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In the F9-029 Amos 6 mission failure at the launch pad, a "fast fire" happened near the 2nd stage of Falcon 9 FT. In F9-020 CRS-7 mission, an explosion happened in flight (again in the 2nd stage) a few moments before 1st stage cutoff. Failure of a strut was the cause of the 2nd stage explosion in CRS-7 mission.

According to Elon Musk, the Amos 6 mission case is considered the most difficult and complex failure they have ever had in 14 years. SpaceX has also requested support from the public with audio, photo or video materials if they have. This means that the investigation process could last longer and be more difficult than was thought previously.

What are the reasons that it is more difficult to find what caused the disintegration of the Falcon 9 FT rocket in the Amos 6 mission?

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    $\begingroup$ The fact that they've requested public footage for Amos 6 and not for CRS-7 may also be down to probable availability - publicly-generated footage for a ground explosion is likely to be available in large amounts, while footage for an explosion at ~45km is much less likely to be available or useful quality. I wouldn't read too much into them not asking for it in that case... $\endgroup$ – Andrew Sep 17 '16 at 13:25
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Several issues have been reported informally, mostly in Elon Musk tweets.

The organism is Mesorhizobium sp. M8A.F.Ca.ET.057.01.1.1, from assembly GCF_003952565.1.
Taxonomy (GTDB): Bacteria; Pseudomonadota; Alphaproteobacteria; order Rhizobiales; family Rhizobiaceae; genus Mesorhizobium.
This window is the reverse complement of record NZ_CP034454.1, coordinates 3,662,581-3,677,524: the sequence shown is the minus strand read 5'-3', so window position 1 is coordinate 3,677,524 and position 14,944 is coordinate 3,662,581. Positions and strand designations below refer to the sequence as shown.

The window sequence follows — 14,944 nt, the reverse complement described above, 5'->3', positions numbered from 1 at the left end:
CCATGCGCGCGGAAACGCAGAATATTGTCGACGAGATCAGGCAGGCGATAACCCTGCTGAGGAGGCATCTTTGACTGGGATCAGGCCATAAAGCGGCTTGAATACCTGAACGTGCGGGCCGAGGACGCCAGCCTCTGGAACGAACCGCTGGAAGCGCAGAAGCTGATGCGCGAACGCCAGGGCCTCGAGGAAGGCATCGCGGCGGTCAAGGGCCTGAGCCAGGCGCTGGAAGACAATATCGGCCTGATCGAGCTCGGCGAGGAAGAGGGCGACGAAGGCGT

• Not as many cameras turned on as usual
  • Storage on site was damaged, and not all data was uploaded during test

This fueling event, for a static fire, was a really routine thing by this point. They thought they had fueling down pat. The last fueling accident like this in the US was back in the 60's. Thus they were not paying quite as much attention with cameras as they might during a launch, or even 13 minutes later, during the test fire.

The problem may be in the fueling system, the Ground Support Equipment, the strongback, or any of the other surrounding equipment, which is obviously not as instrumented as the vehicle itself.

Additionally the data link off site is not as fast as they would like, so they buffer data at the site itself, and upload it later. But the storage devices were damaged to some unknown (at this time) degree.

Thus they have lots of data from cameras and telemetry, but it is not as much as they might have if they had been paying full attention as they would during a launch.

To be fair, tracking down the CRS-7 root cause to me, was quite impressive as that was a somewhat obscure thing to fail and detect.

I think when they report the real cause of this one, it should be very interesting.

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    $\begingroup$ The cause of the failure may well be in the fueling system, or at the interface of the fueling system and the rocket; the fueling system isn't instrumented as thoroughly as the rocket precisely because it's relatively uncomplicated. $\endgroup$ – Russell Borogove Sep 16 '16 at 14:11
  • $\begingroup$ @RussellBorogove Will edit that in. $\endgroup$ – geoffc Sep 16 '16 at 14:12

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